Areas of Law: Animal / Dog Law, Criminal Law, Environmental Law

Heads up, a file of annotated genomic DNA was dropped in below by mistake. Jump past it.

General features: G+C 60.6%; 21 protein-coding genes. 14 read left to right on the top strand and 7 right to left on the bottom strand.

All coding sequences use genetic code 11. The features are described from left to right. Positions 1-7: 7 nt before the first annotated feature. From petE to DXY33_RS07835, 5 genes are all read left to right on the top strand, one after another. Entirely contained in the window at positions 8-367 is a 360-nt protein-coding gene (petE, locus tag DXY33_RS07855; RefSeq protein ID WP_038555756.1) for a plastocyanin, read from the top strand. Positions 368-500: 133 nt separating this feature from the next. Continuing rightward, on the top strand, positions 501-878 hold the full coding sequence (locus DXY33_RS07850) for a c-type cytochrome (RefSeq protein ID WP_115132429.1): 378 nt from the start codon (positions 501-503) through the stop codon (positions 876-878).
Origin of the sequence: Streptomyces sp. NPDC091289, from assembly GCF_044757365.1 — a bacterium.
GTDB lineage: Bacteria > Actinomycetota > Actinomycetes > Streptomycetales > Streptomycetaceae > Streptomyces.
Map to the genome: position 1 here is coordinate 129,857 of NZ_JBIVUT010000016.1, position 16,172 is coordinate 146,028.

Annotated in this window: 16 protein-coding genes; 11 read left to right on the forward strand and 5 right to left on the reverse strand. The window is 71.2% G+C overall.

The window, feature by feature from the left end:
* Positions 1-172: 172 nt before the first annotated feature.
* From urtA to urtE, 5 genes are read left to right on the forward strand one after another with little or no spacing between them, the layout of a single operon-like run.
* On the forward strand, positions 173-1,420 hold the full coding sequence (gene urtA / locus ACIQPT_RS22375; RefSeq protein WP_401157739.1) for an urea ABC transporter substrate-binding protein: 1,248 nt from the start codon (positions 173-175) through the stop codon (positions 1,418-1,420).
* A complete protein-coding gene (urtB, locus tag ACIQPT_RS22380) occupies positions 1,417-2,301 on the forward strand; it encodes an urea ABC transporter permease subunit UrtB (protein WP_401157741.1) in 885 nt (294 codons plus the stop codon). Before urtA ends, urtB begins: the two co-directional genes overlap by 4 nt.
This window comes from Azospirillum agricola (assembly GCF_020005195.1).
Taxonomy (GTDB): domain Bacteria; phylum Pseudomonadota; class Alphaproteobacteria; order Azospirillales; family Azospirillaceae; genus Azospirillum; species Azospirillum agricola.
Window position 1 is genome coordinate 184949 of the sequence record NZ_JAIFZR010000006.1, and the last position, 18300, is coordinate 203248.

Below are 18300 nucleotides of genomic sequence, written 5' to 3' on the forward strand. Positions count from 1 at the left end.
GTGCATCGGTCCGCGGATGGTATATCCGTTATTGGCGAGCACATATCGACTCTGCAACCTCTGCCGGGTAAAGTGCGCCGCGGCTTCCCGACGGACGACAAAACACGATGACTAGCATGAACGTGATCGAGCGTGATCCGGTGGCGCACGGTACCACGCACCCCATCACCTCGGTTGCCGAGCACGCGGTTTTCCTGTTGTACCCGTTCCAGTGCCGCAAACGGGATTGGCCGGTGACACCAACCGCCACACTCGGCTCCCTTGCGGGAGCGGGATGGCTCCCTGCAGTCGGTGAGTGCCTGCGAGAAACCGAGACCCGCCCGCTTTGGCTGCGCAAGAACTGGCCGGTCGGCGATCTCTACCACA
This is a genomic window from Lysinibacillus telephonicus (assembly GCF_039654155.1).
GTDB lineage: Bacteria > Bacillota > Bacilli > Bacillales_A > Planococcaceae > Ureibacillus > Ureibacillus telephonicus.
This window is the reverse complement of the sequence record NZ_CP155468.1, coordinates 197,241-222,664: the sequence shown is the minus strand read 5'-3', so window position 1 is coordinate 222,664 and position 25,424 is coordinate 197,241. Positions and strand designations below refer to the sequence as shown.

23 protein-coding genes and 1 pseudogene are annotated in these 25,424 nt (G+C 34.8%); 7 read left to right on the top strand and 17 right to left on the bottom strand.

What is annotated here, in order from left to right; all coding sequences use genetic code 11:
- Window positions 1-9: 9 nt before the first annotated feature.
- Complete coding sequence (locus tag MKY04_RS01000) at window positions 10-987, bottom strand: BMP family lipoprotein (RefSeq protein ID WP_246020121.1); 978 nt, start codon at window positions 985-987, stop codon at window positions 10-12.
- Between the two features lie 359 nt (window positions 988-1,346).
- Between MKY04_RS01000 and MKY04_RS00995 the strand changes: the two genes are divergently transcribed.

Wilgus was arrested for violating the Bald and Golden Eagle Protection Act, 16 U.S.C. 668, which prohibits possession of eagle feathers, but excepts possession for religious purposes of Indian tribes. Wilgus is a follower of a Native American faith and blood-brother to a Paiute, but not a member of a recognized tribe, nor is he Indian by birth. He received at least one feather for religious purposes. Following a remand, the district court held that application of the Eagle Act to Wilgus would violate the Religious Freedom Restoration Act, 42 U.S.C. 2000bb-1 (RFRA), which prohibits government from substantially burdening religious freedom, except to forward a compelling governmental interest via the least restrictive means. The Tenth Circuit reversed. The government has competing compelling interests in protecting eagles and in preserving Native American religion and culture. The RFRA exception is intended to protect the religion and culture of tribes, not individual practitioners. Tribes are quasi-sovereign political entities; protection of faith practices among the general public might violate the Establishment Clause. The government need not refute every option to satisfy the least restrictive means prong of RFRA; the RFRA exception balances the competing interests. Proposed alternatives, involving creation of a feather repository, opening permits to all sincere adherents to Native American religion, or allowing Native Americans to gift feathers, would either be impractical or have a negative impact on governmental goals.